Blue Jasmine

Jasmine, a wealthy NYC woman, loses her social position and most of her money when her husband is arrested for securities fraud.  She moves in with her decidedly down-market sister in San Francisco, and quickly comes to despise her sister’s boyfriend, who likes to hang around in sleeveless undershirts.  The similarities to A Streetcar Named Desire end there. Jasmine is no Blanche Dubois — more enraged tiger than wounded bird.  She is mentally unbalanced, all right — but her problems are all of her own making.  The “story line” of this movie, such as it is, comes through over gradual understanding of Jasmine’s complex mental state.  It’s extraordinarily well done —  Streetcar done right.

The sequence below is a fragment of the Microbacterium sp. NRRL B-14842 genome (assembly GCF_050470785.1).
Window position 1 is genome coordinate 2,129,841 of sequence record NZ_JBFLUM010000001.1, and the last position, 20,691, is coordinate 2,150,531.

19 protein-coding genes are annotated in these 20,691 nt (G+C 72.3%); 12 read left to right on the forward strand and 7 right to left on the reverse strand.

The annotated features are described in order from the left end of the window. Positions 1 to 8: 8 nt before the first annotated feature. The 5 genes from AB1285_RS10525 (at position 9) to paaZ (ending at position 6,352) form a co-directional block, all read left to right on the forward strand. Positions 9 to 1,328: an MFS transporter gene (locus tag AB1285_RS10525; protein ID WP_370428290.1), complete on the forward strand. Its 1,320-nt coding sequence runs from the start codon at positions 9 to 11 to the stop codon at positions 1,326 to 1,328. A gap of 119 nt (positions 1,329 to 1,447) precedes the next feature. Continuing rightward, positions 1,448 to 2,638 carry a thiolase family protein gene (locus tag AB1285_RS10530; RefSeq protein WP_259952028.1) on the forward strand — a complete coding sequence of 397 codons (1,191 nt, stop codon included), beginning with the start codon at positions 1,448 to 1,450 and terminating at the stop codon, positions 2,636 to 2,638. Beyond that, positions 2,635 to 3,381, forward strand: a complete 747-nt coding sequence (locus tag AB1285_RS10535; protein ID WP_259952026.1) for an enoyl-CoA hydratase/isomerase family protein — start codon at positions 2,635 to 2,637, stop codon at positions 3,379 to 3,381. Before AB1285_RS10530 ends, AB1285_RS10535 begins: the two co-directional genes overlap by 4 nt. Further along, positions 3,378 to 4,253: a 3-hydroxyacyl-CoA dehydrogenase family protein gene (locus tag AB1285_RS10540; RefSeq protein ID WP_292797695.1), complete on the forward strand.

You have the usual excellent script by Woody Allen — whatever you think of Allen’s personal life, few writers since Tolstoy have understood a woman’s interior life so well.  Cate Blanchett was an inspired choice, and her performance of a woman at once a tough-minded realist and an insecure fantasist deserves all the accolades it’s been getting.   There is the usual strong supporting cast — Bobby Cannavale, Sally Hawkins, Alec Baldwin.  (Note that despite the appearance of comedians Andrew Dice Clay and Louis CK, this is not one of Allen’s funny movies.)  And the streets of San Francisco are actually shot in San Francisco, not Toronto or a Hollywood back lot — although he must have waited weeks for that shot of the Golden Gate Bridge without fog.

Highly recommended.

Parental Advisory:  There’s nothing here a kid couldn’t see, but younger kids would probably be bored.  Teenagers interested in human relationships might like it.  

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